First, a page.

This weekend I went to Nakhon Ratchasima (Korat) to attend a community-based ceremony called Gratitude to the Teacher at Ratanawan Monastery. Located on a hilltop amid perennial green forest, it is considered a forest-tradition temple, a sub-category of Theravada Buddhism. This type of tradition is interspersed throughout Isaan — you may be familiar with Luang Pu Man Phurithatto, who made a debut of forest-tradition Buddhism in the region. Exceptional is the fact that roughly half the monks are of non-Thai origin, a number of whom are Caucasian. As such, the locals always call Ratanawan “wat phra farang” (temple of foreign monks). I have come here several times and am moved by the rites, be it monastic or lay.
What stands out the most is the racial diversity there. I noticed young ceremony-participants—in teenage years—who appeared Caucasian while their female parent looked Thai. They must have been children of couples with transnational marriages. The picture evokes part of the books on the Vietnam War I had been reading prior to settling this anthropological field trip. Historically, it was through the concentration of US bases in Isaan that allowed for intimate bonds with the locals. Since then transnational marriage, preferably with Western-looking men—or “farang” in Thai vernacular— has become ubiquitous to the extent that plenty of female villagers wish to marry “farang.”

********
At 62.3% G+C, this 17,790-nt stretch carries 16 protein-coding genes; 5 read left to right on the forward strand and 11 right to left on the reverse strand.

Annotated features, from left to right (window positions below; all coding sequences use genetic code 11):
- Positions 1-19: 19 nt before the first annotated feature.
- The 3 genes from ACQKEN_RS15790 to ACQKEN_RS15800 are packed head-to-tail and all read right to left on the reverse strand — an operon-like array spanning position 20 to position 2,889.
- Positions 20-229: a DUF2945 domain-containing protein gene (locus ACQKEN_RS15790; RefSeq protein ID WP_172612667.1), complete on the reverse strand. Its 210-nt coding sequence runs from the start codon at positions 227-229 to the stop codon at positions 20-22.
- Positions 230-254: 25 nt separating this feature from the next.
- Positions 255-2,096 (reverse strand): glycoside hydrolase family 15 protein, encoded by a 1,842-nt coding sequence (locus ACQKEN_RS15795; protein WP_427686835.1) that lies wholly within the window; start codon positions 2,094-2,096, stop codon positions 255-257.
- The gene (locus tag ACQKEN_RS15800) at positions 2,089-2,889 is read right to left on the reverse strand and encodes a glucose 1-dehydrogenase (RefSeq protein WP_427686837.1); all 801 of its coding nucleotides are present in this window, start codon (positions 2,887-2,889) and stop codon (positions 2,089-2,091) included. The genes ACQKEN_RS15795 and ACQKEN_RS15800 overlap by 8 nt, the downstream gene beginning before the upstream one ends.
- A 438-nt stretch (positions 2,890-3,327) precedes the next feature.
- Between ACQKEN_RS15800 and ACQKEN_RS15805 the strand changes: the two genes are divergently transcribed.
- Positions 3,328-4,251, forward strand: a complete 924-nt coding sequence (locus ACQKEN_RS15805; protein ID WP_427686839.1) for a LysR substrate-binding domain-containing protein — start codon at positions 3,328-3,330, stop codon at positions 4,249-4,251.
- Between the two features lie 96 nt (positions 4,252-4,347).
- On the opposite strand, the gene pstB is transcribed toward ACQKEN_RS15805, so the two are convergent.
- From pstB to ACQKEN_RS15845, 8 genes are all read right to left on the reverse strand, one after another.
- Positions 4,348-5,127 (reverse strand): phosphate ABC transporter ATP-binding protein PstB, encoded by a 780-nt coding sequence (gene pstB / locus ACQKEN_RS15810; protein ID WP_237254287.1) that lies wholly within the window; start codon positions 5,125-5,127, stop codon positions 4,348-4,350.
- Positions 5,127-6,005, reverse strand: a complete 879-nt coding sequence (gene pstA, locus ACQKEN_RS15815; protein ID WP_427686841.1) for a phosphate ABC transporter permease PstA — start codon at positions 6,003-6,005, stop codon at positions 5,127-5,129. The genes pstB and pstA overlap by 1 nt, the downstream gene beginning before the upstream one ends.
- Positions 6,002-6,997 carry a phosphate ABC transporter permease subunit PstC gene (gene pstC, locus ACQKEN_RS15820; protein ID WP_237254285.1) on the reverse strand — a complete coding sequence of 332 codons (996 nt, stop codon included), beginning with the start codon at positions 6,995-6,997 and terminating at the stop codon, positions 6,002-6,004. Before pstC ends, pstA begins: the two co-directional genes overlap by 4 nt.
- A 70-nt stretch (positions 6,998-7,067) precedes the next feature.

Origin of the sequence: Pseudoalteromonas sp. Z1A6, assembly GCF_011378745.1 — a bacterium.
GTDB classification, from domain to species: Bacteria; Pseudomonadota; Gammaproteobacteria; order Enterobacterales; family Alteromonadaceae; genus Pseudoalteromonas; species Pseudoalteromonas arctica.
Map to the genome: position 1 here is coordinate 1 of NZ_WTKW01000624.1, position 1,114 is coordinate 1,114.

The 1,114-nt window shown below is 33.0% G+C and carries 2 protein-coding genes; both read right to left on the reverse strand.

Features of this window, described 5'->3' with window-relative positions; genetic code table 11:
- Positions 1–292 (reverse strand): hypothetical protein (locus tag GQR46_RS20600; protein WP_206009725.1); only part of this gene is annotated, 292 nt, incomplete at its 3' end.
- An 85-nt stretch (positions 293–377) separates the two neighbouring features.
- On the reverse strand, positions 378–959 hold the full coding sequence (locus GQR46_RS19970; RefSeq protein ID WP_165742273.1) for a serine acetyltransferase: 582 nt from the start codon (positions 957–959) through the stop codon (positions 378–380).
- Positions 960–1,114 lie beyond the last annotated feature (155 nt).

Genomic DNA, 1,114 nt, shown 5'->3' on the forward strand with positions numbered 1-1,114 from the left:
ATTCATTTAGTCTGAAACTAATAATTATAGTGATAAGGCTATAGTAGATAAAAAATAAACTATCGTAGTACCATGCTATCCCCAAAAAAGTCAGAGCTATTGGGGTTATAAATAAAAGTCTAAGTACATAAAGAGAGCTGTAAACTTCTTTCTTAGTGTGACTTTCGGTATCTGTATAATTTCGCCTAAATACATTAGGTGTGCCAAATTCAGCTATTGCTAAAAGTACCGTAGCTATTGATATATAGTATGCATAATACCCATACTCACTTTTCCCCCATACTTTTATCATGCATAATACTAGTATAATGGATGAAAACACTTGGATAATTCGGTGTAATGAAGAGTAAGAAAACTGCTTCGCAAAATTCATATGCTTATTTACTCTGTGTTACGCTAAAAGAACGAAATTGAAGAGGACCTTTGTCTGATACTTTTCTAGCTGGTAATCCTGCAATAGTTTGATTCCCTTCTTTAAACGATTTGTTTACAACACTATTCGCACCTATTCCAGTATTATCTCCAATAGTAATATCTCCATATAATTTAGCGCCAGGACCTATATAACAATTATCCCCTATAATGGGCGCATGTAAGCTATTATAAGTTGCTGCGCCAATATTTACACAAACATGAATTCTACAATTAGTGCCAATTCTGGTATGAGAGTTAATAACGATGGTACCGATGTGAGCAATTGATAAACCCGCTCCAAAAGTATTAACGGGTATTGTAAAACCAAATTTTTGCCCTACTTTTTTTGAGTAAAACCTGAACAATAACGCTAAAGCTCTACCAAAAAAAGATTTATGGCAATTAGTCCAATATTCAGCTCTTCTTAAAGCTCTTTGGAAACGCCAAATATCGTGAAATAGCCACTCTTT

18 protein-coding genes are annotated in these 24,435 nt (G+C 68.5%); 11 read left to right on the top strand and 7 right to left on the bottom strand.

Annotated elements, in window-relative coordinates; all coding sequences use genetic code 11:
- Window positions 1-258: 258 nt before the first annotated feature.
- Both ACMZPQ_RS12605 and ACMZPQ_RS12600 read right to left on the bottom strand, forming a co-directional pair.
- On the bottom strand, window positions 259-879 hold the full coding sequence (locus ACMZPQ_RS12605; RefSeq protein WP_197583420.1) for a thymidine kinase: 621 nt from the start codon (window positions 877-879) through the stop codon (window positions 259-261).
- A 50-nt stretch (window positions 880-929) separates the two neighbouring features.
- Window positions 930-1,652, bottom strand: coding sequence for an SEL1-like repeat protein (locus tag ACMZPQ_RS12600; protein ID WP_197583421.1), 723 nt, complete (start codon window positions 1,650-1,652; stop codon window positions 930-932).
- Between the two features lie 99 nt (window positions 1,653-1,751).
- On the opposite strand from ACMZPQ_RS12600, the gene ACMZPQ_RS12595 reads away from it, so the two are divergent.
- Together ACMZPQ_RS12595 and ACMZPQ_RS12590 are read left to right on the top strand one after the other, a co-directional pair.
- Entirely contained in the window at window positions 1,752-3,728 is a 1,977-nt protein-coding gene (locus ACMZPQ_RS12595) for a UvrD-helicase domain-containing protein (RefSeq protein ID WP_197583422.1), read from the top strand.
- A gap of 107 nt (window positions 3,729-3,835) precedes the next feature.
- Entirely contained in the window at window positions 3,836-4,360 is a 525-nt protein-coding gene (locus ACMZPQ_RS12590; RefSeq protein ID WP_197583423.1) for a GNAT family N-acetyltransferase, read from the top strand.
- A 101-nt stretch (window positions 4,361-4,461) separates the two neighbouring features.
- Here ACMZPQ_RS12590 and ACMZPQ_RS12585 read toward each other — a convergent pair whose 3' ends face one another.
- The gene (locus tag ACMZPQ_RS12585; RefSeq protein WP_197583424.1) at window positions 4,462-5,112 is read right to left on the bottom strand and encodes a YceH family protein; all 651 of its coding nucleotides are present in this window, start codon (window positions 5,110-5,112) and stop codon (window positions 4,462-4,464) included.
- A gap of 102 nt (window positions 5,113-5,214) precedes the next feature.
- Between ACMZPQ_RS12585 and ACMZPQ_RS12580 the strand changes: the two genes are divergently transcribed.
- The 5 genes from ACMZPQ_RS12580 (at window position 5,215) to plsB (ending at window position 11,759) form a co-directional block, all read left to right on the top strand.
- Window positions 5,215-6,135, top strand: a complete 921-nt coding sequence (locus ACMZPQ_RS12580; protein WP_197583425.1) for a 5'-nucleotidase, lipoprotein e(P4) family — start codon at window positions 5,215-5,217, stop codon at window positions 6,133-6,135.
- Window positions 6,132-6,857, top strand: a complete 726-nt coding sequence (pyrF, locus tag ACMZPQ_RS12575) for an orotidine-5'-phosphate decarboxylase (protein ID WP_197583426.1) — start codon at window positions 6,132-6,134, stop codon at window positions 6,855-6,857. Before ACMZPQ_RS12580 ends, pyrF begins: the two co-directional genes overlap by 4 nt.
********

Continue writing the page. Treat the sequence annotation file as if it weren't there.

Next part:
The abbot of Ratanawan is a foreigner, as are plenty of monks there, and can speak English — the main lingua franca. To me, he acts as a cultural intermediary, ushering in people of the West and the East together into the same community. Mixed-blood families, as observed, are keen to lend a helping hand to monastic chores; informed of special ceremonies where the crowd is expected, they organize makeshifts almshouses, giving out free foods to attendees and visiting nearby villagers. It shows a growing locality derived from international co-operation. In addition, there were 10-odd Chinese-speaking people. Knowing Chinese and overhearing their conversation, I recognized their accent, which suggests their homeland was of the South Sea, namely Malaysia and Singapore. They communicated with the abbot in English. I realized that they were the same group I had seen at Ratanawan in early May this year when I had visited. Not only are they spiritually committed to forest-tradition Buddhism, but they also furnish support. I recognized the Chinese name as the chairman of the ceremony, an acolyte, acclaimed throughout loudspeakers on that day.
Isaan in fact comes to my attention since the community is expanding to embrace cosmopolitanism. And because its people account for majority of Thais, I believe, the region is significant in determining Thailand’s trajectory. Here, the factor of “temple” is important. Important, because, referring to Ratanawan, it is now taking a vital role in globalizing Isaan. The locals themselves can entertain global elements, from language to ideology, while at home. I am often very surprised that more and more Isaanners can speak English—good English. It is decent proof of Isaan approaching globalism.
Patrick Huang, Bangkok